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Nuclear Testing and the South Asia Arms Race

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The Pulse

Nuclear Testing and the South Asia Arms Race

India has the ability to reduce nuclear tension in South Asia within the current treaty framework.

Nuclear Testing and the South Asia Arms Race
Credit: Wikimedia Commons

The Comprehensive Nuclear-Test-Ban Treaty (CTBT) remains a key element of unfinished business in the nuclear age. As a growing number of governments and decision makers along with civil society put forward ideas to move the world toward abolishing nuclear weapons, much can be learned from how the CTBT was fought for, opposed, and finally negotiated between 1994 and 1996, when it was adopted by the U.N. General Assembly.

The Treaty’s relevance and significance was underscored first in 1998 with nuclear tests carried out first by India and then Pakistan, and then again more recently when the Democratic People’s Republic of Korea (DPRK) conducted its own tests in 2006, 2009 and 2013.

Nearly two decades have elapsed since the treaty was opened for signature and yet its entry into force has not been achieved, the consequence of political and geo-strategic obstacles.

In South Asia a nuclear arms race continues, led by India and followed by Pakistan. India has acquired a ballistic missile defense system, invested heavily in satellites, launched a nuclear submarine (the INS Arihant), unveiled ambitious limited war fighting strategies – for instance, its Cold Start military doctrine – and moved away from a concept of deterrence to compellence. Pakistan has responded with, for instance, the fielding of Nasr (a low-yield nuclear weapon), supplemented by full spectrum deterrence. These moves have the potential to erode the prevailing deterrence stability of South Asia, and cause the region to drift toward conflict.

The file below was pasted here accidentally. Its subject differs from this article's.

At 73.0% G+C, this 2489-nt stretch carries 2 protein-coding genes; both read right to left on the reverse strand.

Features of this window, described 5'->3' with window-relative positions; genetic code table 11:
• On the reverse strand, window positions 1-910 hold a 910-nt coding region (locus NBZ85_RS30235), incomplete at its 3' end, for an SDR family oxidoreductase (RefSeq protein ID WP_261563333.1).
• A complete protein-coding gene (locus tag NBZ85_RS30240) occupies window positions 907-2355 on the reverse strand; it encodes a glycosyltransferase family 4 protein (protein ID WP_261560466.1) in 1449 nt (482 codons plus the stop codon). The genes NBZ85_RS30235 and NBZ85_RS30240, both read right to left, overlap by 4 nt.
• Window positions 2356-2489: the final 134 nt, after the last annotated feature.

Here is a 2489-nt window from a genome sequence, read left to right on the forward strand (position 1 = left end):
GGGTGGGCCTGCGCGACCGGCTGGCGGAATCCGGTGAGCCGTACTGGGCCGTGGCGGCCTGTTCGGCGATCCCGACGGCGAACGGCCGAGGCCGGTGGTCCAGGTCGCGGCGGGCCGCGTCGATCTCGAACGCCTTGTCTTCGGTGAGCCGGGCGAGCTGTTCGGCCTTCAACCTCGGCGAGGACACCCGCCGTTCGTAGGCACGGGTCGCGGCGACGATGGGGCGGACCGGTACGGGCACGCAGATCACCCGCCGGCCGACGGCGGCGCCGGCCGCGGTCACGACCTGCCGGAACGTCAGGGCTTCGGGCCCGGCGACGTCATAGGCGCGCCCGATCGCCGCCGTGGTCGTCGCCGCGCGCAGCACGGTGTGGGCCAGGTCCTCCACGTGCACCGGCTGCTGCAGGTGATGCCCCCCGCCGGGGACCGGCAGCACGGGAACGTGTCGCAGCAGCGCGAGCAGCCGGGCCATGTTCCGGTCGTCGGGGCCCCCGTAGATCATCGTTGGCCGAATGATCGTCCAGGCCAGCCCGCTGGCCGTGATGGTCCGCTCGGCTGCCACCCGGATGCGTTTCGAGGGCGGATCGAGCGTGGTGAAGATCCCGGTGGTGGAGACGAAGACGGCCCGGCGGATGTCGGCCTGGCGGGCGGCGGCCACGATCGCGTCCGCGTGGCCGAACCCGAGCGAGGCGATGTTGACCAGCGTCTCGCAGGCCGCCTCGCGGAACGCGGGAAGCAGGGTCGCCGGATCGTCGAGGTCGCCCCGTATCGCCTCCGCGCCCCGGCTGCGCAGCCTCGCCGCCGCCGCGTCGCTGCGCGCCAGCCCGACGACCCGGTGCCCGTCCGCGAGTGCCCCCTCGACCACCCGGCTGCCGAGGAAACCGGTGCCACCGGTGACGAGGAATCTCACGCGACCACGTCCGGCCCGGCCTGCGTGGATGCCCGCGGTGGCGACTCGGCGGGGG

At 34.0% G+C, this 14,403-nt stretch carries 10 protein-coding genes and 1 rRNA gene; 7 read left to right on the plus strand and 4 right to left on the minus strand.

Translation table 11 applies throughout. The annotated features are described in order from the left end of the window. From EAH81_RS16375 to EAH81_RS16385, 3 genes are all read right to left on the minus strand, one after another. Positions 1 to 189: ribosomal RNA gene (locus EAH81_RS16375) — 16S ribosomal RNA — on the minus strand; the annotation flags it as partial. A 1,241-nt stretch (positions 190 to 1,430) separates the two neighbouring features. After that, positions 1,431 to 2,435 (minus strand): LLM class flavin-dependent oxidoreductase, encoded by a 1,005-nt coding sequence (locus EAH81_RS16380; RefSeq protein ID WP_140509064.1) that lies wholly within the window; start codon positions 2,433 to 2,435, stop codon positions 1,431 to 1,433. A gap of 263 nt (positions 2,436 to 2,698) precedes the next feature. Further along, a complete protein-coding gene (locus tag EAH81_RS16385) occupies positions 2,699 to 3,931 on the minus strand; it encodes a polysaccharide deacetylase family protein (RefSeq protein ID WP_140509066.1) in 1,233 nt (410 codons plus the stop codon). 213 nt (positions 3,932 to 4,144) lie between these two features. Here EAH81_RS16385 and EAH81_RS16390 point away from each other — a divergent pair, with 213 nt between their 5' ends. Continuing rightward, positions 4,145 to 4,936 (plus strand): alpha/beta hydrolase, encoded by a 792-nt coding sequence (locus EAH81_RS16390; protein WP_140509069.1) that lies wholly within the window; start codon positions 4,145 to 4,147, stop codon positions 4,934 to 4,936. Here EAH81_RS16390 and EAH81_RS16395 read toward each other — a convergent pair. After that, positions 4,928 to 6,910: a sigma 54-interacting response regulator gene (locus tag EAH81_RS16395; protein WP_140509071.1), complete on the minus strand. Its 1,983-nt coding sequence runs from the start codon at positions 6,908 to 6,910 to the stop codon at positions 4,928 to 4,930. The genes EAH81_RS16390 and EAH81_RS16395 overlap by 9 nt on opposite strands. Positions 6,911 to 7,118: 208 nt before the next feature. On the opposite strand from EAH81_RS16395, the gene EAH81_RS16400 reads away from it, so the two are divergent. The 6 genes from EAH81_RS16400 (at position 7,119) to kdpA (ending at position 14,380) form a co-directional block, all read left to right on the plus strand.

The steady enlargement of nuclear stockpiles and sweeping modifications in conventional as well as nuclear doctrines of these two regional nuclear-armed rivals, combined with a massive influx of foreign technology to India, first under the banner of the Next Steps in Strategic Partnership (NSSP) in 2005 and later the Defense Trade and Technology Initiative (DTI) in 2012, have pushed South Asia toward perpetual instability.

According to the U.S. 2014 Quadrennial Defense Review, “the United States supports India’s rise as an increasingly capable actor in the region.” The role of extra-regional players is not only “adding fuel to fire” and exacerbating the already fraught regional security environment in South Asia, it is also pushing India to counter China’s influence in Asia, at the risk of regional as well international strategic stability.

Changes on its eastern border and a bloody insurgency against the U.S. in Afghanistan have had a deep impact on Pakistan’s security calculus. These developments undermine Pakistan’s deterrence equation vis-à-vis India, as it begins to feel marginalized.

The rapidly changing strategic landscape of South Asia brings to mind the words of George Santayana, “Those who cannot remember the past are condemned to repeat it.” For India and Pakistan, the history of the Cold War could be a guide. The U.S. and Soviet Union accumulated a vast stockpile of nuclear weapons in the 27 years after the first nuclear explosion conducted by the U.S. in 1945, yet later they were still able to sign the SALT-1 accord in 1972.

However, looking at India and Pakistan’s rationale for nuclear deterrence and the rapid developments in their conventional and non-conventional weaponry, combined with the transformation of their security doctrines toward an increasing reliance on the “power” of nuclear deterrence, it appears that neither country has learned any lesson from the excesses of the Cold War.